I did not have a smartphone when I started teaching. The phone I had was basically used for making and receiving calls outside school hours. That is all I need in a cellular phone, I had convinced myself, what kind of person needs all of those crazy gizmos and gadgets at their fingertips?
Teachers…the answer is teachers!
I got my first smartphone a few years later. Still a novice technology consumer, I used my new cell phone to simply check personal e-mails at lunch and check the weather before heading out to coach at a cross country meet. Still, the phone rarely made it out of my purse unless I needed a clock at recess or a stopwatch at practice.
Well, after that phone was batted into the toilet by my cat one morning, I upgraded to another, better
toy smartphone. Now I could download “fun” apps such as Dictionary.com, iTranslator, and Google Maps! I could also look up YouTube videos, peruse the Internet, and check my school e-mail account at any time.
I even made up a game with this new handheld apparatus. If a student asked me a question to which I wasn’t sure of the answer, I would time myself and the powers of 4G to see how fast I could retrieve it. How tall is Mt. Kilimanjaro? Give me 30 seconds and I could tell you. (Approximately 19,340 ft.)
More than anything else, I really began to rely on this device for communication with parents. Since most smartphones today are equipped with high resolution cameras, I began to use the camera to share our classroom discussions with parents at home. Here’s what I would do:
Step 1: Take class notes on the board.
Step 2: Take a picture of the notes with my smartphone (see picture above).
Step 3: Send the picture via e-mail to my class distribution list.
Step 4: Parents review the notes at home with their children.
I found out later by accident that this really became popular with absent students who missed a day or two of notes. Also, if a student forgot their notebook at school the night before a test, they could pull up the notes in their parent’s email and still be able to review.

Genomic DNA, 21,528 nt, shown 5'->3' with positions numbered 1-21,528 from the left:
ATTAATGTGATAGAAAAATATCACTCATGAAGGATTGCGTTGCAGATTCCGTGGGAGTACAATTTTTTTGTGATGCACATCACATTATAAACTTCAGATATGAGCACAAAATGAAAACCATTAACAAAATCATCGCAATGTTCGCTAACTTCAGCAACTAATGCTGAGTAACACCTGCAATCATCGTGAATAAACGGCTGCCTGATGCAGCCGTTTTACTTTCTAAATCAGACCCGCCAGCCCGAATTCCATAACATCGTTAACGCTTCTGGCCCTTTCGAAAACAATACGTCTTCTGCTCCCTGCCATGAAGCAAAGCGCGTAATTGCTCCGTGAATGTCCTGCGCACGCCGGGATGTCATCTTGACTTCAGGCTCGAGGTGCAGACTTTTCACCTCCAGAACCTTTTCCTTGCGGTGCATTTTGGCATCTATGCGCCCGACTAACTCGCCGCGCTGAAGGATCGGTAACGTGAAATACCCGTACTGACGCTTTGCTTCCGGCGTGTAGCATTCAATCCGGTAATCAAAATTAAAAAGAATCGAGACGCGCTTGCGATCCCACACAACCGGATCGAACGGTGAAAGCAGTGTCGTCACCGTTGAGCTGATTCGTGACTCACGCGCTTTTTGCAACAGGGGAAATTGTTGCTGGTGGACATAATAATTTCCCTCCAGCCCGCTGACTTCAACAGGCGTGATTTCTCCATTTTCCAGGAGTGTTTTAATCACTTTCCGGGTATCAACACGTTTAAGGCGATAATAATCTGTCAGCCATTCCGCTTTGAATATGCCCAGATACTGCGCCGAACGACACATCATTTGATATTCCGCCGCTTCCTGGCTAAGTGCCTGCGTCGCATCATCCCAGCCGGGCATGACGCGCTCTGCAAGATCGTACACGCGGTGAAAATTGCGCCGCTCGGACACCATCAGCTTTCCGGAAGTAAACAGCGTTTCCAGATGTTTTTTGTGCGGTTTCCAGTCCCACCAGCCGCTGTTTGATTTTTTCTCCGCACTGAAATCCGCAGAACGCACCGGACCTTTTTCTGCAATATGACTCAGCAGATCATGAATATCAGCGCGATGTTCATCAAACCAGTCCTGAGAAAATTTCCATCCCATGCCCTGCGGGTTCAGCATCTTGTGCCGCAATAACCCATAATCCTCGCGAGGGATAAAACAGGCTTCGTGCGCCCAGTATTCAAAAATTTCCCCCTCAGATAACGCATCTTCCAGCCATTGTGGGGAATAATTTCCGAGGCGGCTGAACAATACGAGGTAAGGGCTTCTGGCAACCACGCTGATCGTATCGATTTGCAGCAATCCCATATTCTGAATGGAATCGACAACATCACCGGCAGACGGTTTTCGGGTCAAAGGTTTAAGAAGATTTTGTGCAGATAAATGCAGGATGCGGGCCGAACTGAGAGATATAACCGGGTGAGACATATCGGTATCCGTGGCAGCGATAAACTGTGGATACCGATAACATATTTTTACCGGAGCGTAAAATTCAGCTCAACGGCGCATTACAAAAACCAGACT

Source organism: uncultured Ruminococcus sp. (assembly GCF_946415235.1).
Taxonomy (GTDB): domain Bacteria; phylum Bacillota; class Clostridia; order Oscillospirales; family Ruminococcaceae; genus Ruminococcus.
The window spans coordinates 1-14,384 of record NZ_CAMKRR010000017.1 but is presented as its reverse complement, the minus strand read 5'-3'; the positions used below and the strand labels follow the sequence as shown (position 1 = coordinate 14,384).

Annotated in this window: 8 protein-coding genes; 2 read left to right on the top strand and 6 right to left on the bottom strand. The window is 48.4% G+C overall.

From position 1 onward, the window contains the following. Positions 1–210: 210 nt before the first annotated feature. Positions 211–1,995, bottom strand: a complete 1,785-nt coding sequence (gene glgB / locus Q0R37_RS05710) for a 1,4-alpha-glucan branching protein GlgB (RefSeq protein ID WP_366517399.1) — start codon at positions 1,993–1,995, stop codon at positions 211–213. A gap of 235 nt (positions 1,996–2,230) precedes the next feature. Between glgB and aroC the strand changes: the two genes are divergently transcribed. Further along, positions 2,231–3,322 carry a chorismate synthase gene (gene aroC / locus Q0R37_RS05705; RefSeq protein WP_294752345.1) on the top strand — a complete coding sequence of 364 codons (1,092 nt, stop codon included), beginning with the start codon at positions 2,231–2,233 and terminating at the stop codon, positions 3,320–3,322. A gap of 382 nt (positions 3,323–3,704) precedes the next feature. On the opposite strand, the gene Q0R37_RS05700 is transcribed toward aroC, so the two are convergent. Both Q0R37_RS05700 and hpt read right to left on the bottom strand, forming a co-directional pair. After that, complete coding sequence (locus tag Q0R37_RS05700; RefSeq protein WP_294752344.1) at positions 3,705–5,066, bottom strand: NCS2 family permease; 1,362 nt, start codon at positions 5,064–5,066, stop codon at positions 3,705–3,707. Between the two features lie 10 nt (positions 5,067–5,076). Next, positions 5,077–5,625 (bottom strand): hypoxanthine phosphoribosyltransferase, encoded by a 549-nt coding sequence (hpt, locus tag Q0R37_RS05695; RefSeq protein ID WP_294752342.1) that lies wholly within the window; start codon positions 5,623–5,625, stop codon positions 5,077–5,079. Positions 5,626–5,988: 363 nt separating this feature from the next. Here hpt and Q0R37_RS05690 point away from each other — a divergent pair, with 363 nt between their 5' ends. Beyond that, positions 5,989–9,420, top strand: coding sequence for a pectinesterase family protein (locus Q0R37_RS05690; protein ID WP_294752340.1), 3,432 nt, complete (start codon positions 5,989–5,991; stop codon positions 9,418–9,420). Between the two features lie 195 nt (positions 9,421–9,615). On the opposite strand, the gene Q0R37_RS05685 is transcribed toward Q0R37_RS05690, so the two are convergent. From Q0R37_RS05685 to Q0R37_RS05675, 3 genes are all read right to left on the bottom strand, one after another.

Keep in mind that this same transference of notes can be done just as easily with iPads and Flip cameras (with Wi-Fi or 3G network capability). Plus, you don’t have to just take pictures of notes. Do a cool activity in class that day? Snap a quick picture and share it! Reading a new novel in class? Take a photo of the cover so parents know what to look for in their child’s backpack. Use that smartphone to get parents involved and keep them included in what you are doing!
Five Other Fun Apps for Teachers:
Bookabi (Free) – Make storybooks with cartoon characters in 2D or 3D.
Pinterest (Free) – A surplus of teaching tips and ideas are just waiting to be explored at pinterest.com, and their app makes it even easier to access it all!
Quizzam ($0.99) – Use this app on iPhone or iPad to give quizzes in a group setting while keeping students engaged!
Writing Prompts for Kids ($1.99) – Help young writers break out of their shells with a variety of creative prompts!
Pencils, Words & Kids ($4.99) – This app gives ideas for writing, a How-To guide for beginning writers and struggling authors who can’t seem to get the words to flow.